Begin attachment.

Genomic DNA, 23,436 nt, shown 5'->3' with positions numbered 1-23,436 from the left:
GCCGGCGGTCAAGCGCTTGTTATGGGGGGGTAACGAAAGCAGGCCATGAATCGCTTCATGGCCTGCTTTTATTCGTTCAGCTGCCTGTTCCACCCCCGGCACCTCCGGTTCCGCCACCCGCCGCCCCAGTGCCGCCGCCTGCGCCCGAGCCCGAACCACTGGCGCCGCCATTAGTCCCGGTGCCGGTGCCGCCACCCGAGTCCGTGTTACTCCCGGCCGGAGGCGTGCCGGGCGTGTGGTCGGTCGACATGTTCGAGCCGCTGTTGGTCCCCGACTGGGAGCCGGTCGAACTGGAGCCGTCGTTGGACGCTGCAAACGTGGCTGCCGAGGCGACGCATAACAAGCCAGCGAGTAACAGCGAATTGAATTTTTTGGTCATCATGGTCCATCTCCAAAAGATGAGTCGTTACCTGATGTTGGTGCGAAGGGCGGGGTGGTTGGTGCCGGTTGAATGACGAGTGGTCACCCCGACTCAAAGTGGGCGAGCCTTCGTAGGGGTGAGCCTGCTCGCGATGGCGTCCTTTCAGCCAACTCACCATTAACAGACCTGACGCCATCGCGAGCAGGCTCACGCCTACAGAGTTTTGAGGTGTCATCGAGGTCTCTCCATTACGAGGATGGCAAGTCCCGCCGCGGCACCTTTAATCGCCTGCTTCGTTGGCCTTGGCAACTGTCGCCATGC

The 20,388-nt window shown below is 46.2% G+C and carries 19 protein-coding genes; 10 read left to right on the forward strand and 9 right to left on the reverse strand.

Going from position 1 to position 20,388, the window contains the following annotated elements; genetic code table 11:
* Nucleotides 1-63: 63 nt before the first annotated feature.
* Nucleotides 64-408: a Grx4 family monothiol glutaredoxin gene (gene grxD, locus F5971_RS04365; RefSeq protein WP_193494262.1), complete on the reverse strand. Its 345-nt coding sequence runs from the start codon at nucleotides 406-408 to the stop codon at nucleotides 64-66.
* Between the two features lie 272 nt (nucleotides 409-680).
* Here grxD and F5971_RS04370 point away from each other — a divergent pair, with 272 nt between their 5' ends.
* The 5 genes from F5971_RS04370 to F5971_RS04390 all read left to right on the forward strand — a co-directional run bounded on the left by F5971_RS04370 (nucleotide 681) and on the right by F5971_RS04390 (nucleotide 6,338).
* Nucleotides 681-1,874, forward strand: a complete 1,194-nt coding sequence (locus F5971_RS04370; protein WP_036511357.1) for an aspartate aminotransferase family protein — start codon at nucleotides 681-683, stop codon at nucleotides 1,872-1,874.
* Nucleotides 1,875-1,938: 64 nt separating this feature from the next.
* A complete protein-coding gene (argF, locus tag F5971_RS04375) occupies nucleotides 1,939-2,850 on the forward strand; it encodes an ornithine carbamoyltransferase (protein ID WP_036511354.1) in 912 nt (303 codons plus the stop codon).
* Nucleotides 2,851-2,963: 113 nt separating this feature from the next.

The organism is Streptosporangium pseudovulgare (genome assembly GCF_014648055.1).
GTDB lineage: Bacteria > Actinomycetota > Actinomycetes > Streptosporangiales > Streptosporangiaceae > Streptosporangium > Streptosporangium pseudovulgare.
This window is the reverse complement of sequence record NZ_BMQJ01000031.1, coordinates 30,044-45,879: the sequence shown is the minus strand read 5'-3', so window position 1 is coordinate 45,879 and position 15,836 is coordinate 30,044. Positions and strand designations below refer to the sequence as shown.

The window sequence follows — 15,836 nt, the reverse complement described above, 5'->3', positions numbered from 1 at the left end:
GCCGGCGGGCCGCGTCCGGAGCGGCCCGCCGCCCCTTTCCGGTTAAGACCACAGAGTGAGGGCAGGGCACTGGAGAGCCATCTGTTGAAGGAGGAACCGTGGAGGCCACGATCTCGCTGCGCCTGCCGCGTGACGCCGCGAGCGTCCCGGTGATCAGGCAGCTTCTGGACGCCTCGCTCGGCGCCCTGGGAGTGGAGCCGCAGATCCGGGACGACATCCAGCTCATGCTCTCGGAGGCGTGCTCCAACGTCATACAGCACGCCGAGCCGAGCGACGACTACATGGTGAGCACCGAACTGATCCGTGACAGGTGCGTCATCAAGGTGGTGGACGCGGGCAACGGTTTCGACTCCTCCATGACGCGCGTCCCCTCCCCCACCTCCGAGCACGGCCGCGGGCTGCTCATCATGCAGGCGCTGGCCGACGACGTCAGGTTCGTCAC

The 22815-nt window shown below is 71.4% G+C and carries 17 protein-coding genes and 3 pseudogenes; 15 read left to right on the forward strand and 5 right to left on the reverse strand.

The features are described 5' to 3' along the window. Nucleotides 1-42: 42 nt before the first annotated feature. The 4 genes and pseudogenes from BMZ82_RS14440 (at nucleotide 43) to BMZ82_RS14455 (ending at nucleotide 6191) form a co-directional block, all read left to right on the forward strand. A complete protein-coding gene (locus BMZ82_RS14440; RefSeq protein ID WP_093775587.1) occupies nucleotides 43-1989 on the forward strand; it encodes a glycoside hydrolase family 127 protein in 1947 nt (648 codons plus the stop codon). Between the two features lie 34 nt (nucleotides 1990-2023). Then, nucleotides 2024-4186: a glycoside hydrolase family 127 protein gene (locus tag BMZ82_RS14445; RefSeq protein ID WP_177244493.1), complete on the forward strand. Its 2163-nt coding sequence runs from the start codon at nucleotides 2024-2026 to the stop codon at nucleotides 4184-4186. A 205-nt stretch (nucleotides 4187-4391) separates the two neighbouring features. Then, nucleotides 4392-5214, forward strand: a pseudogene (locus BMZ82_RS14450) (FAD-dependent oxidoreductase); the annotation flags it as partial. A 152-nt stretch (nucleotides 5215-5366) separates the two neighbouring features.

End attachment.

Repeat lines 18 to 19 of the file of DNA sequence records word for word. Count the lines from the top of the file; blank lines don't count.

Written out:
GCCGGCGGGCCGCGTCCGGAGCGGCCCGCCGCCCCTTTCCGGTTAAGACCACAGAGTGAGGGCAGGGCACTGGAGAGCCATCTGTTGAAGGAGGAACCGTGGAGGCCACGATCTCGCTGCGCCTGCCGCGTGACGCCGCGAGCGTCCCGGTGATCAGGCAGCTTCTGGACGCCTCGCTCGGCGCCCTGGGAGTGGAGCCGCAGATCCGGGACGACATCCAGCTCATGCTCTCGGAGGCGTGCTCCAACGTCATACAGCACGCCGAGCCGAGCGACGACTACATGGTGAGCACCGAACTGATCCGTGACAGGTGCGTCATCAAGGTGGTGGACGCGGGCAACGGTTTCGACTCCTCCATGACGCGCGTCCCCTCCCCCACCTCCGAGCACGGCCGCGGGCTGCTCATCATGCAGGCGCTGGCCGACGACGTCAGGTTCGTCAC

The 22815-nt window shown below is 71.4% G+C and carries 17 protein-coding genes and 3 pseudogenes; 15 read left to right on the forward strand and 5 right to left on the reverse strand.